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The Ocean Decade: how the next ten years can chart a new course for the blue planet

27 May 2021

Brett Allen/Shutterstock

When birdsong was filling the muted days of the first lockdown, marine scientists were noticing something similar in the world’s oceans. Container vessels, cruise ships and drilling platforms had fallen silent, and so the oceans grew quieter than at any other time in recent memory. Researchers are trying to understand how the lull affected ocean life, but there are already stories of whales seizing the chance to sing and dolphins venturing into coastal areas they’d avoided for decades.

The year of the quiet ocean is over, and noise pollution is roaring back to pre-pandemic levels, drowning out the sounds that marine species depend on to communicate and make sense of their surroundings. Sadly, that’s just one problem among many.

The UN has declared that the next ten years will be the Decade of Ocean Science for Sustainable Development, recognising the enormous challenges facing our blue planet. The Conversation has been keeping an eye on some of these as part of our Oceans 21 series. Already, we’ve heard from experts about how chemical pollution in the ocean threatens human health, how the ocean economy is dominated by a handful of mega-rich corporations and why global warming is making the ocean more stable – with surprisingly worrying results.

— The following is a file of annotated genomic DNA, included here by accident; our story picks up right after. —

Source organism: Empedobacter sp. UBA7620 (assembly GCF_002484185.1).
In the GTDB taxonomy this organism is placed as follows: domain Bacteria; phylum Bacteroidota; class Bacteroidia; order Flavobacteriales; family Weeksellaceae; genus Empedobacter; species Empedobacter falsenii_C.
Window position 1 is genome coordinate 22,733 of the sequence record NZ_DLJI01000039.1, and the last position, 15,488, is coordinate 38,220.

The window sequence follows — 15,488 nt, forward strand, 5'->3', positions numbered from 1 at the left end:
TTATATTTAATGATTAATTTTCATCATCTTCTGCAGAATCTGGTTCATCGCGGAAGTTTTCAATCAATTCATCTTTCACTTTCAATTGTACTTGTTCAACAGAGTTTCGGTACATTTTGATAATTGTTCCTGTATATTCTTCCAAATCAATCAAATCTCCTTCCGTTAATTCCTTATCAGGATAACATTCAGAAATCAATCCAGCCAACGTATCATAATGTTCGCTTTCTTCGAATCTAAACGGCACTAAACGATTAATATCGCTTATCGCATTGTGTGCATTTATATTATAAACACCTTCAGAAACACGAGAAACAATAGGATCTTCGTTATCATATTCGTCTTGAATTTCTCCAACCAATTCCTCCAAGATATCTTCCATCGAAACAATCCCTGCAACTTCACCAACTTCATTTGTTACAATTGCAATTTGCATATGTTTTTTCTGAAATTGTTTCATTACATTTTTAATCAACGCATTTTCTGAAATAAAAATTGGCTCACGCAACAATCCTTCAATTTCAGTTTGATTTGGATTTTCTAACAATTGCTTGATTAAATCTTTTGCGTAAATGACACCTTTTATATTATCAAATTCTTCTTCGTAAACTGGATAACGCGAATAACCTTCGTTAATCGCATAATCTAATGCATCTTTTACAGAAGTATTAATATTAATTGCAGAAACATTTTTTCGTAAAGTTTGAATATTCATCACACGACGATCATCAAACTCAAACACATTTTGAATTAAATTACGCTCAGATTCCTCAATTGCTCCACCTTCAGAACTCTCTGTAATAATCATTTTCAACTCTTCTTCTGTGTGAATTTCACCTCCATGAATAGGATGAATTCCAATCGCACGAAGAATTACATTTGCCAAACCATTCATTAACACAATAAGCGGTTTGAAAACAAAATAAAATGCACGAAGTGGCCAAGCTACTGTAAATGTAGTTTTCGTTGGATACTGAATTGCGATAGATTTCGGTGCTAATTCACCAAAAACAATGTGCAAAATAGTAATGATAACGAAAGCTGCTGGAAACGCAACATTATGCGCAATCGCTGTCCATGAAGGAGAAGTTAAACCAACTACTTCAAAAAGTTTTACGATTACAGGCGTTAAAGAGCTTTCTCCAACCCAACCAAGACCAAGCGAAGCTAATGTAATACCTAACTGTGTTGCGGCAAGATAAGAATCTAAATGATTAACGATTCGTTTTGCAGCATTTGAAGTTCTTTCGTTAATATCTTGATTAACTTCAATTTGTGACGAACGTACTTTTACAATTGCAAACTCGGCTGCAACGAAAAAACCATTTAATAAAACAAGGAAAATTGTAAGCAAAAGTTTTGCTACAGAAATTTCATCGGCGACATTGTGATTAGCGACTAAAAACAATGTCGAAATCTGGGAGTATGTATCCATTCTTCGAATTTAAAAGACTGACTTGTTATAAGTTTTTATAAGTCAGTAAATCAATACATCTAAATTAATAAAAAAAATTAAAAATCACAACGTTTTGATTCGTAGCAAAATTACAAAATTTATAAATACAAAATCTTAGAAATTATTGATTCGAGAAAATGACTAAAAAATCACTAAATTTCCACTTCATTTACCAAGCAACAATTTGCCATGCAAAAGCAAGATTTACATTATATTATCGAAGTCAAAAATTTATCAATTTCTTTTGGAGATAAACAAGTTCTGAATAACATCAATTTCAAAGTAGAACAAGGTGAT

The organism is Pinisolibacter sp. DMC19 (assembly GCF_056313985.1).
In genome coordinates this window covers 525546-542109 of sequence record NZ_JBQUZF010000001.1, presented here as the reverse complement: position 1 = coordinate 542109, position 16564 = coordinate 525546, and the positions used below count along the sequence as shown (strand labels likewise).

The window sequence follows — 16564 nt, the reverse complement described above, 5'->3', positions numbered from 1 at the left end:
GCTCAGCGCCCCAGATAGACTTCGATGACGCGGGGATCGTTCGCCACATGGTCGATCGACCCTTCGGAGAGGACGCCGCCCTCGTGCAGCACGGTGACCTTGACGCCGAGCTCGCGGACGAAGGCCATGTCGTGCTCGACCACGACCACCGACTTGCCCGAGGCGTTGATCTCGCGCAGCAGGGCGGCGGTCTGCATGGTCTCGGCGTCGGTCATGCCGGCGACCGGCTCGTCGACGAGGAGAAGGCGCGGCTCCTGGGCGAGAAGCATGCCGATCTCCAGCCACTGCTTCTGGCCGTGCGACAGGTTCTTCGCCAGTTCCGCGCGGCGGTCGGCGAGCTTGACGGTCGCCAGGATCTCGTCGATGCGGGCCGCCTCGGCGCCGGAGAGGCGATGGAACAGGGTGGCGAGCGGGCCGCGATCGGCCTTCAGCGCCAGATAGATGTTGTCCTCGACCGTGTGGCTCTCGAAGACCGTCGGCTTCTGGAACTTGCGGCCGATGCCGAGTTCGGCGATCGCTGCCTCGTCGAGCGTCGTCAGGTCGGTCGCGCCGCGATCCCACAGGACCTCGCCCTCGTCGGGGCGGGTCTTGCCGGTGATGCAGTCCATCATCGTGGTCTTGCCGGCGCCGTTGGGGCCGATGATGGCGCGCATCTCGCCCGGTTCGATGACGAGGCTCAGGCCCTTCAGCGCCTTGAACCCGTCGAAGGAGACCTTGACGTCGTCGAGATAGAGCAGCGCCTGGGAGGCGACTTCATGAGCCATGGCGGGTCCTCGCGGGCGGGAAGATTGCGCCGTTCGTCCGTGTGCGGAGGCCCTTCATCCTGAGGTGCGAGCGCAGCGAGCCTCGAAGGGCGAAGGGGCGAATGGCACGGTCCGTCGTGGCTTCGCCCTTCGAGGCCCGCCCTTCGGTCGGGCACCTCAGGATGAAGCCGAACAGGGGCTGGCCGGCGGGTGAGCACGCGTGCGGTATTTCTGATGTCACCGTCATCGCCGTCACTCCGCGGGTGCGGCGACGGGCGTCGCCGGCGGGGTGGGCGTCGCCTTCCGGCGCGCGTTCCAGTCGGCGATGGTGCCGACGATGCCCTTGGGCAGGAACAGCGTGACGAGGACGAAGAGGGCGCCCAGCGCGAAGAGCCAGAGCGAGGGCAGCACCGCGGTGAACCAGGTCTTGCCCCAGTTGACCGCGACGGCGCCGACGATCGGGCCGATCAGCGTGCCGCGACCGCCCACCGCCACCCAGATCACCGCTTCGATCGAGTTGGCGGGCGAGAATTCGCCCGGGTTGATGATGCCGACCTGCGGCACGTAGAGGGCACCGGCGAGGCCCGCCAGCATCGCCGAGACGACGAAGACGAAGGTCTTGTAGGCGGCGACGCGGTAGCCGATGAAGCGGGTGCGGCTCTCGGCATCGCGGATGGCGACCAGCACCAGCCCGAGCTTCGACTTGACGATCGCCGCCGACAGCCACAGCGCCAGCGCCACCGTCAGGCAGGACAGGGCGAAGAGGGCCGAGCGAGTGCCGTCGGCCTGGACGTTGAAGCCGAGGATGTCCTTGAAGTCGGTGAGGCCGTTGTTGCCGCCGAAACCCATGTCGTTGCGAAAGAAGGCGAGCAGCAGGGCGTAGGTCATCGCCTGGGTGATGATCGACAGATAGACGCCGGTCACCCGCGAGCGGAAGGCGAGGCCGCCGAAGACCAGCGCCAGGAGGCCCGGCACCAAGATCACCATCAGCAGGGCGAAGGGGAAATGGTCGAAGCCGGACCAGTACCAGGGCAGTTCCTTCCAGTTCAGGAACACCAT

But we’ve also heard informed reasons for hope. From the geographer studying the recovery of polar whale populations and the team of physicists learning how to track the journey of each plastic particle when it reaches the shoreline, to the anthropologist documenting the role that Scottish Gaelic plays in conservation in Outer Hebridean fisheries.

To commemorate World Oceans Day on Tuesday June 8 at 4pm BST, we’ll be channelling the expertise of marine researchers in a webinar hosted by Jack Marley, environment and energy editor at The Conversation. He’ll be asking a panel of experts how the world’s oceans came to be in such a precarious state, and what must happen over the coming decade to begin turning the tide.

Joining him will be:

  • Jean-Baptise Jouffray, Postdoctoral Researcher in Sustainability Science at Stockholm Resilience Centre, Stockholm University
  • Joanne Preston, Principal Lecturer in Marine Biology at the University of Portsmouth
  • Jessica H. Whiteside, Lecturer in Ocean and Earth Science at the University of Southampton

The webinar will be free to watch directly via Facebook, YouTube and on Twitter. No registration is needed. You can sign up to receive a reminder about the event and the links of how to watch here.


Read the full article here.
This content was originally published by The Conversation. Original publishers retain all rights. It appears here for a limited time before automated archiving.By The Conversation

Covid-19 – Johns Hopkins University

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